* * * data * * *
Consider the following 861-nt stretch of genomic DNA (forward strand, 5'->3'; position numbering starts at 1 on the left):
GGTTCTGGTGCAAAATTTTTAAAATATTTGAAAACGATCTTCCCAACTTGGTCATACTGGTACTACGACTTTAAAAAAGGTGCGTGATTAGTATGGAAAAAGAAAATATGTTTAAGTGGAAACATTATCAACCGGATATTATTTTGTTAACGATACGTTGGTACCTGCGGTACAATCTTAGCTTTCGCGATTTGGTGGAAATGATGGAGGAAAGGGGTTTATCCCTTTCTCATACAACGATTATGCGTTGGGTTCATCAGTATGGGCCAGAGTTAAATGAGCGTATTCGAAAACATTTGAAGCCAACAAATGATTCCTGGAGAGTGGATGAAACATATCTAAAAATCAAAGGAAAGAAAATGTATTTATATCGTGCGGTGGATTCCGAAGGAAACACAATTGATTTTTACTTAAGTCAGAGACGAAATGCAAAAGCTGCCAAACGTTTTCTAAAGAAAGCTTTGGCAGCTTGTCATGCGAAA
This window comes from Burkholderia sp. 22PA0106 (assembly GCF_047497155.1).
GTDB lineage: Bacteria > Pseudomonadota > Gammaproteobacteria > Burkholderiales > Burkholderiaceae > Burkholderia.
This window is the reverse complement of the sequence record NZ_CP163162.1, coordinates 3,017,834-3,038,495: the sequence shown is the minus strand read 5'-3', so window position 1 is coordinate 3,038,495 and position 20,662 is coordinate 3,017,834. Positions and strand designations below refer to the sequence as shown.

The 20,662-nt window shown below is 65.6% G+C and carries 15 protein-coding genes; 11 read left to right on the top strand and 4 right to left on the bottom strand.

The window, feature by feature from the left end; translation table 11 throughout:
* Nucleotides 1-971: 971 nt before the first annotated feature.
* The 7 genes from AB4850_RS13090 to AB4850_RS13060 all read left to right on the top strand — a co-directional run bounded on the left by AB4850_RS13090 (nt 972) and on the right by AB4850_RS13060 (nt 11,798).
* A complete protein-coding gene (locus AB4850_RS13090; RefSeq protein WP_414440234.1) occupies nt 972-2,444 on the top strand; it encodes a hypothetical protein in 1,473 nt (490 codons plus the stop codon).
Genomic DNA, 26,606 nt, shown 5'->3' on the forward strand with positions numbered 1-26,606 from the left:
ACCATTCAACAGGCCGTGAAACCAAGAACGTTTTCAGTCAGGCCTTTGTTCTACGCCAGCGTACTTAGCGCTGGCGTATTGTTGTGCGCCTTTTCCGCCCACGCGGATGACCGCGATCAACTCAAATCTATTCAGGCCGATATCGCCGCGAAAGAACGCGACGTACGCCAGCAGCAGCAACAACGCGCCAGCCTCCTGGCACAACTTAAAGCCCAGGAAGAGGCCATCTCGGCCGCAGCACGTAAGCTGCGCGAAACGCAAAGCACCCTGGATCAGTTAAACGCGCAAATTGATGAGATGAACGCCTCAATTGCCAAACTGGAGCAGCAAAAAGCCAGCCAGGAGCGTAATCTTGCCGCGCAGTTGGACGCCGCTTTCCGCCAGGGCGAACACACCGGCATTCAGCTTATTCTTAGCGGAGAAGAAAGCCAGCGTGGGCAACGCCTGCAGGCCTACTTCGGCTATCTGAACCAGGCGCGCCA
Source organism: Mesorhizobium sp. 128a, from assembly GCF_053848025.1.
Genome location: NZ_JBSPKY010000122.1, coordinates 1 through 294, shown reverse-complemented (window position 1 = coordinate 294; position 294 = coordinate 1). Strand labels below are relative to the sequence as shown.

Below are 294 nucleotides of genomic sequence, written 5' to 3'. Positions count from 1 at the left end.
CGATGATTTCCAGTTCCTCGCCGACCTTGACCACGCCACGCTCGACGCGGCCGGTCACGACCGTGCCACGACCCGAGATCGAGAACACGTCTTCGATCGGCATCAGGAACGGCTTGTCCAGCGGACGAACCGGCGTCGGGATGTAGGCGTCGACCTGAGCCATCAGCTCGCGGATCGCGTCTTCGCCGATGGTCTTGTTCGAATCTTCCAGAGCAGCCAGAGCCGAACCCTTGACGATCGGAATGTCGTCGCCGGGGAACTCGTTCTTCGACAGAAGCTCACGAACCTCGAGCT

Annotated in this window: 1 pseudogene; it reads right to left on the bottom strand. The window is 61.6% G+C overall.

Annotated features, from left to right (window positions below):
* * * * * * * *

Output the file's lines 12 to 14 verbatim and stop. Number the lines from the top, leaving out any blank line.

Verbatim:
ACCATTCAACAGGCCGTGAAACCAAGAACGTTTTCAGTCAGGCCTTTGTTCTACGCCAGCGTACTTAGCGCTGGCGTATTGTTGTGCGCCTTTTCCGCCCACGCGGATGACCGCGATCAACTCAAATCTATTCAGGCCGATATCGCCGCGAAAGAACGCGACGTACGCCAGCAGCAGCAACAACGCGCCAGCCTCCTGGCACAACTTAAAGCCCAGGAAGAGGCCATCTCGGCCGCAGCACGTAAGCTGCGCGAAACGCAAAGCACCCTGGATCAGTTAAACGCGCAAATTGATGAGATGAACGCCTCAATTGCCAAACTGGAGCAGCAAAAAGCCAGCCAGGAGCGTAATCTTGCCGCGCAGTTGGACGCCGCTTTCCGCCAGGGCGAACACACCGGCATTCAGCTTATTCTTAGCGGAGAAGAAAGCCAGCGTGGGCAACGCCTGCAGGCCTACTTCGGCTATCTGAACCAGGCGCGCCA
Source organism: Mesorhizobium sp. 128a, from assembly GCF_053848025.1.
Genome location: NZ_JBSPKY010000122.1, coordinates 1 through 294, shown reverse-complemented (window position 1 = coordinate 294; position 294 = coordinate 1). Strand labels below are relative to the sequence as shown.